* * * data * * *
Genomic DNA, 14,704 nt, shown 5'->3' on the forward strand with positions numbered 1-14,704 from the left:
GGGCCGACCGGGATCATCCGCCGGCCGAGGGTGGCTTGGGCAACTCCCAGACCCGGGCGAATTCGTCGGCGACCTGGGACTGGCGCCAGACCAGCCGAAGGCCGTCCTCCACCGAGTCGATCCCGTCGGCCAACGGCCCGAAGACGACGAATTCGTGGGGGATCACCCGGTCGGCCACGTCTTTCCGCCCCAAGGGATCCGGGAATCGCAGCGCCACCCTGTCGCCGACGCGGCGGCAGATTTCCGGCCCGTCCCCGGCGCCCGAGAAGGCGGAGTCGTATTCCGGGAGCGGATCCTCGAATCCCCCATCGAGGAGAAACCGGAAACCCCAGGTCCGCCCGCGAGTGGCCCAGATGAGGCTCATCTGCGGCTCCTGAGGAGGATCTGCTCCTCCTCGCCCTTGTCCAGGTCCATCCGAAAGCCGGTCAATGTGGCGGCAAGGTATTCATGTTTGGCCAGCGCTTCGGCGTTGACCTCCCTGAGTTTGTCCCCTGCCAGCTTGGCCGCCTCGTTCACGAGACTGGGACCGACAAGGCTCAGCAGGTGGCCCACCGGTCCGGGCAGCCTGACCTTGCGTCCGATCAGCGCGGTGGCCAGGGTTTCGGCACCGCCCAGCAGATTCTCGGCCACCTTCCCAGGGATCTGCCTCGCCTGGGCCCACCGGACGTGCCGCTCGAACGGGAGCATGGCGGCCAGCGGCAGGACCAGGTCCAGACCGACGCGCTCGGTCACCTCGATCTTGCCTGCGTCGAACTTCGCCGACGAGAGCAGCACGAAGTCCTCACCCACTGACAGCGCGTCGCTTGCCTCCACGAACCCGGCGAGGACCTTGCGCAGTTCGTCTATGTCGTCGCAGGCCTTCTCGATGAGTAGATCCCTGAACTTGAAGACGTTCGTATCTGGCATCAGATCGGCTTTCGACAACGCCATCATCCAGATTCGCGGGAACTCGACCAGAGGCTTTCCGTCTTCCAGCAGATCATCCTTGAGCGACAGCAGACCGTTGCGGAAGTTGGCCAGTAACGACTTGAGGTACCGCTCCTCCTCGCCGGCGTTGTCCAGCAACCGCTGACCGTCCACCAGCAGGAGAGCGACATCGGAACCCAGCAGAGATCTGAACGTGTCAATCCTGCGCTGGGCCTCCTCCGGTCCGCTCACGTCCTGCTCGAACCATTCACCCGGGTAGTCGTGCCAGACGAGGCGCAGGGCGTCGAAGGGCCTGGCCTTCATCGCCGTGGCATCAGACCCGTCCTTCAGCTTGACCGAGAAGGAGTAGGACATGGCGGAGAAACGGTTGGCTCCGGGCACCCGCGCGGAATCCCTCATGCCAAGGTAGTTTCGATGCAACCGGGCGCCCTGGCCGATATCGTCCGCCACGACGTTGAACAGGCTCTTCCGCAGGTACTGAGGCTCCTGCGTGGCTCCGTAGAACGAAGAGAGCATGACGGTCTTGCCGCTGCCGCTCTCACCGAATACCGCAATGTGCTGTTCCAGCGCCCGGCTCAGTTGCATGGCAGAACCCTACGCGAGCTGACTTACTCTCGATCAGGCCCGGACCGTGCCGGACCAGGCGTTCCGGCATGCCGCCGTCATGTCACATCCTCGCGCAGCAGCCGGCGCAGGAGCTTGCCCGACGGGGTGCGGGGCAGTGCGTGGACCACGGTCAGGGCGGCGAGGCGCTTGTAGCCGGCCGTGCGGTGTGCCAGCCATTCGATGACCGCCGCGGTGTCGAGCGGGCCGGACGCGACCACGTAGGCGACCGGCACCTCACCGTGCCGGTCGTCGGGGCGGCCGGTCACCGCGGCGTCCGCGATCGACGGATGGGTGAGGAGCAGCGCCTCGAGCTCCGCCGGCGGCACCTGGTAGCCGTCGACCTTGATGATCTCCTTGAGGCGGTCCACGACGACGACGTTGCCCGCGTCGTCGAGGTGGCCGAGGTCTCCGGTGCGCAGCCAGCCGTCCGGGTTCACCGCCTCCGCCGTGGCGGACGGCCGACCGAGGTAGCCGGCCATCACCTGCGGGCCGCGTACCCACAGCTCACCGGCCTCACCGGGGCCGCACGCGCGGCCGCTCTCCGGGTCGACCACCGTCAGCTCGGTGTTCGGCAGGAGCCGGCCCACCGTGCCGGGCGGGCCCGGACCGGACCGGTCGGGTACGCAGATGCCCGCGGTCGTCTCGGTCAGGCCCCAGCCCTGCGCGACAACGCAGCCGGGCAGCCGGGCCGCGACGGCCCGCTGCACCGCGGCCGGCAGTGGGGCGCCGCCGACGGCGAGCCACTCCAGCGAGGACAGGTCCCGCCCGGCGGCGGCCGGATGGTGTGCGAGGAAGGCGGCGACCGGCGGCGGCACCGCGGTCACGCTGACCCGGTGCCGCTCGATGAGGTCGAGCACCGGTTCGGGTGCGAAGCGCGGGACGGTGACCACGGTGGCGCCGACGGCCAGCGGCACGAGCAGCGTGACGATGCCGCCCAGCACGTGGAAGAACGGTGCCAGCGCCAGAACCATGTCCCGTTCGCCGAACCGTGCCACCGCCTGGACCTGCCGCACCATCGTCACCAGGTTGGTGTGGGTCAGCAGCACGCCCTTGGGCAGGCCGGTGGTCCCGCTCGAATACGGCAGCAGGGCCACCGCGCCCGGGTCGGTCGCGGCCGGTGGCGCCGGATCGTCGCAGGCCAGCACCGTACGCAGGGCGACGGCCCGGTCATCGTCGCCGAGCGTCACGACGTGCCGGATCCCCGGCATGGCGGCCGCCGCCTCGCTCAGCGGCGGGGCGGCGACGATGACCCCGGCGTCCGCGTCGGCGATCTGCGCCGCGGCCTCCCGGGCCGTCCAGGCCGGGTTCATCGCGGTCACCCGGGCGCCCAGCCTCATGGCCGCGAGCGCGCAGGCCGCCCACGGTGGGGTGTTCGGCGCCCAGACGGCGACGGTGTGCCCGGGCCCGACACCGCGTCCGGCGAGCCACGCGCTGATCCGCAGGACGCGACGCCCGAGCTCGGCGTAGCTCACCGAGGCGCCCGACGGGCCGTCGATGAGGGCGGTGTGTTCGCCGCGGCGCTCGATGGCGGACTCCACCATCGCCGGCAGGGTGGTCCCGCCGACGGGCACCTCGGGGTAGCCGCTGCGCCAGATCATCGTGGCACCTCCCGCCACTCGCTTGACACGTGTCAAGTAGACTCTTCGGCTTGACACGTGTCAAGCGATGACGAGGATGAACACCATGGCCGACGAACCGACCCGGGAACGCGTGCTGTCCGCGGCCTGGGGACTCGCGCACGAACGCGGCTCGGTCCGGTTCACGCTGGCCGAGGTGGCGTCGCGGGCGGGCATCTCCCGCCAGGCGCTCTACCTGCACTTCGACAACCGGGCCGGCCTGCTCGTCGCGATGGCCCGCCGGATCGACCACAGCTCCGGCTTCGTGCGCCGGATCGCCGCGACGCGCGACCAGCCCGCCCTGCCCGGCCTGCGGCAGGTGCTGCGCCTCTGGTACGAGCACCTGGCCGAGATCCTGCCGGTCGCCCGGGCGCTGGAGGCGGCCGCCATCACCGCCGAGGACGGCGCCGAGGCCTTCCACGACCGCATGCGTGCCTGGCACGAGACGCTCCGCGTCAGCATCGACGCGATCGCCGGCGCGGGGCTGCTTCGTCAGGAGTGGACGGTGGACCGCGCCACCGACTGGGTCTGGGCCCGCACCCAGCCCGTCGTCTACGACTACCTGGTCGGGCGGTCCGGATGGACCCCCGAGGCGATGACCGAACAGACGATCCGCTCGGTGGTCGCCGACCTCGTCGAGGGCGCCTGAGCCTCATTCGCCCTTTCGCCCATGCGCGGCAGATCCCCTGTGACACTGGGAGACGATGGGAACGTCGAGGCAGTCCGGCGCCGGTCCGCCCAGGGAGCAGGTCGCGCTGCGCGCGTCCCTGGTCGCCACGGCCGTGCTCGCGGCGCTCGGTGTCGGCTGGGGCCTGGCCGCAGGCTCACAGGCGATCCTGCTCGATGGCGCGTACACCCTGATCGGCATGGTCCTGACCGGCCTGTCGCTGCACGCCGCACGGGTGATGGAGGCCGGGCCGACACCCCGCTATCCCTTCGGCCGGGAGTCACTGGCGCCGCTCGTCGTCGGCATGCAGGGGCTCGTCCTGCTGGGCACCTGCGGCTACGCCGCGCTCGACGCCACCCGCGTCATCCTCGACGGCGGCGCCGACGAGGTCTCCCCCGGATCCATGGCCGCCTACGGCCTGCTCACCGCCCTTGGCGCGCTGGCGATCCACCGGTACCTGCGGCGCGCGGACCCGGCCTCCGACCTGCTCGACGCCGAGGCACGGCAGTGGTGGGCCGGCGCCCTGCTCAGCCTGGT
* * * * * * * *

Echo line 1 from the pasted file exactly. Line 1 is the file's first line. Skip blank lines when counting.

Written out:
Genomic DNA, 14,704 nt, shown 5'->3' on the forward strand with positions numbered 1-14,704 from the left: